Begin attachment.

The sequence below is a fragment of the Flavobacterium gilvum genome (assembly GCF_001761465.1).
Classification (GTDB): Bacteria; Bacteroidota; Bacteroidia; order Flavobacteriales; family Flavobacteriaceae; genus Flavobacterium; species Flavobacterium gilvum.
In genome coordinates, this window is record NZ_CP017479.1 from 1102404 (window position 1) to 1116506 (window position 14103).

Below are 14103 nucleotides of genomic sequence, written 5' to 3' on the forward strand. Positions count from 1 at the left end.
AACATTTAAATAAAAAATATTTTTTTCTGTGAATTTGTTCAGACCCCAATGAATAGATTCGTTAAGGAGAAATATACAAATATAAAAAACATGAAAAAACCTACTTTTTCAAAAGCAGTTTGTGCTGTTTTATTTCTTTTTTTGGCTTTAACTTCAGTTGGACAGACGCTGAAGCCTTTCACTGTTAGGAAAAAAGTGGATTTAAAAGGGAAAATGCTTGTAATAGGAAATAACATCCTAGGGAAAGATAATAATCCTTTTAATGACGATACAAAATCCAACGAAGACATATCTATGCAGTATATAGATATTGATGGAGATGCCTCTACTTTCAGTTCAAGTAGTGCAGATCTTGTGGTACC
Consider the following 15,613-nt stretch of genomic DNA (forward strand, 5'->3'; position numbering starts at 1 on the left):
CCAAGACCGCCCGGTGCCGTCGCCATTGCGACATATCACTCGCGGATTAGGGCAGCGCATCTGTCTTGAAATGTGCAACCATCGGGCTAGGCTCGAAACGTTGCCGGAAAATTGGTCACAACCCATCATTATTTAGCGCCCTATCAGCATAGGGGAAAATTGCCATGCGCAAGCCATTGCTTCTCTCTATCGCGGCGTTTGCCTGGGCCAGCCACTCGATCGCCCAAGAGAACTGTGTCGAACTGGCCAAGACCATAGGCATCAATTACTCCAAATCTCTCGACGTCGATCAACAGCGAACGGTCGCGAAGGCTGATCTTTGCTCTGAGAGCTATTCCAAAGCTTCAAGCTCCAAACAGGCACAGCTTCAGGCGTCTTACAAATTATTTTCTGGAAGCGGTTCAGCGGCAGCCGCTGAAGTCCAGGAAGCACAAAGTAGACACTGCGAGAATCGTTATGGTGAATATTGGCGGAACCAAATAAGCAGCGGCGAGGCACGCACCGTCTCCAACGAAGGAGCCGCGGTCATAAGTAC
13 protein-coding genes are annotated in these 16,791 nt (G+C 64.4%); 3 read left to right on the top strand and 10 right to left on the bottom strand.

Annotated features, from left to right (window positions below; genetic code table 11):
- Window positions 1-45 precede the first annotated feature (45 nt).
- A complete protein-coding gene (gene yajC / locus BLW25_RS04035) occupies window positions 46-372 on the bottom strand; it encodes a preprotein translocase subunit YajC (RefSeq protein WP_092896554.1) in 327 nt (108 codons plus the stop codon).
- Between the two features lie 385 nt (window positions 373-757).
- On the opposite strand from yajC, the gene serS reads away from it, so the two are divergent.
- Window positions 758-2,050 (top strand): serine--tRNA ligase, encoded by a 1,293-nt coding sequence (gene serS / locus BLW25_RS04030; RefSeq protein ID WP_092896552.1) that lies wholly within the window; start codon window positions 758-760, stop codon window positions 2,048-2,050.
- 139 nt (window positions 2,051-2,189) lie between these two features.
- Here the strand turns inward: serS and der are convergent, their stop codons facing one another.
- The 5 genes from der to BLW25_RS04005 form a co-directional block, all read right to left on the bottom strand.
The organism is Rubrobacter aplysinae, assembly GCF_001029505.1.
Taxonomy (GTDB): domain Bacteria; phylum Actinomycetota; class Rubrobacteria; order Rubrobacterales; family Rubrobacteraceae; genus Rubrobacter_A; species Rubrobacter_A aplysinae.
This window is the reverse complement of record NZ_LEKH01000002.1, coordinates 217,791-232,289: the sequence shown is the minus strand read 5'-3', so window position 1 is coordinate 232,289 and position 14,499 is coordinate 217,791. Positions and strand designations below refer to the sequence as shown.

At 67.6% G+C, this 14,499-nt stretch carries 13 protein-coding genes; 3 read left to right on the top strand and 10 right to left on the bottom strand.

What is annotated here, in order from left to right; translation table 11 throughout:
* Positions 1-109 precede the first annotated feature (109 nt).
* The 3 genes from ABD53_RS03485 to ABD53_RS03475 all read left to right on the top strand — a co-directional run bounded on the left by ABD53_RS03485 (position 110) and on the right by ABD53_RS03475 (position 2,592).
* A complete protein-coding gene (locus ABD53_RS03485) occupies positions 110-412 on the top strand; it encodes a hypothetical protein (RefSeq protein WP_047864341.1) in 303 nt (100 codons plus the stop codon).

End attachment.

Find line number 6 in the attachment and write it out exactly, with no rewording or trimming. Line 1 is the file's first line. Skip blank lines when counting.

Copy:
Consider the following 15,613-nt stretch of genomic DNA (forward strand, 5'->3'; position numbering starts at 1 on the left):